SOAP was created collaboratively as an open protocol. Early in its development, XML-RPC was spun off, and now enjoys its own popularity as a simpler alternative to SOAP. Both encode messages as XML, and both use HTTP to transport those messages. SOAP, however, can use other transport protocols, offers a number of high-end features, and is developing rapidly.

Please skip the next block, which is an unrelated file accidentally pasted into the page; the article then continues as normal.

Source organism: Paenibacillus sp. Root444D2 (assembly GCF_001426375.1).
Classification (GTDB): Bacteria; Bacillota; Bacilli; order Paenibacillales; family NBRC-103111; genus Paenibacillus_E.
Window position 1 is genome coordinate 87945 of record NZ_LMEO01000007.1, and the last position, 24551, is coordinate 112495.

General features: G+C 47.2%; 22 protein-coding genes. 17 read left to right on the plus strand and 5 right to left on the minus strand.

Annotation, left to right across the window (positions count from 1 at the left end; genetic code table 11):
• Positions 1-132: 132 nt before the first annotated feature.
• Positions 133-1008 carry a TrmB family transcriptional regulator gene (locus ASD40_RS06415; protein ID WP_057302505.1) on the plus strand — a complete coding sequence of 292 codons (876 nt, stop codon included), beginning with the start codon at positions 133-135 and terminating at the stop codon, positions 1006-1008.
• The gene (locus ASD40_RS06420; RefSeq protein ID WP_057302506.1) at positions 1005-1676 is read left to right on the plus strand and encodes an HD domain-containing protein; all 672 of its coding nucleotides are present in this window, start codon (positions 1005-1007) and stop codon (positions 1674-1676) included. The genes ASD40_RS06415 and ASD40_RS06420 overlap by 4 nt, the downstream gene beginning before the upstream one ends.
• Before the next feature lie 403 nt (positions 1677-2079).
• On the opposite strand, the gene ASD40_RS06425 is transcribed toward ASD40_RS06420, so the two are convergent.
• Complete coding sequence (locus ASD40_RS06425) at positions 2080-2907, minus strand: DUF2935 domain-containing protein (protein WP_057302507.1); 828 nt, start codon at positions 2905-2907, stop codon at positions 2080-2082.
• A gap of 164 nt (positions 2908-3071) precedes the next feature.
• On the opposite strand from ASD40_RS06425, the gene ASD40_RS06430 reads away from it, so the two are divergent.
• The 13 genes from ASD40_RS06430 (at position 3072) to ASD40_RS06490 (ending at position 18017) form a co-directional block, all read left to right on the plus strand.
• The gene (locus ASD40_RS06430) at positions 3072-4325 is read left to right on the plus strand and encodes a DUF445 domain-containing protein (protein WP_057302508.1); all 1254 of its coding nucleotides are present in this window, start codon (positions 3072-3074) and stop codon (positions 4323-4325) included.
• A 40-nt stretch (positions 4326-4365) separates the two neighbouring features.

A SOAP transaction begins with an application making a call to a remote procedure. The SOAP client script then encodes the procedure request as an XML payload and sends it over the transport protocol to a server script. The server parses the request and passes it to a local method, which returns a response. The response is encoded as XML by the server and returned as a response to the client, which parses the response and passes the result to the original function.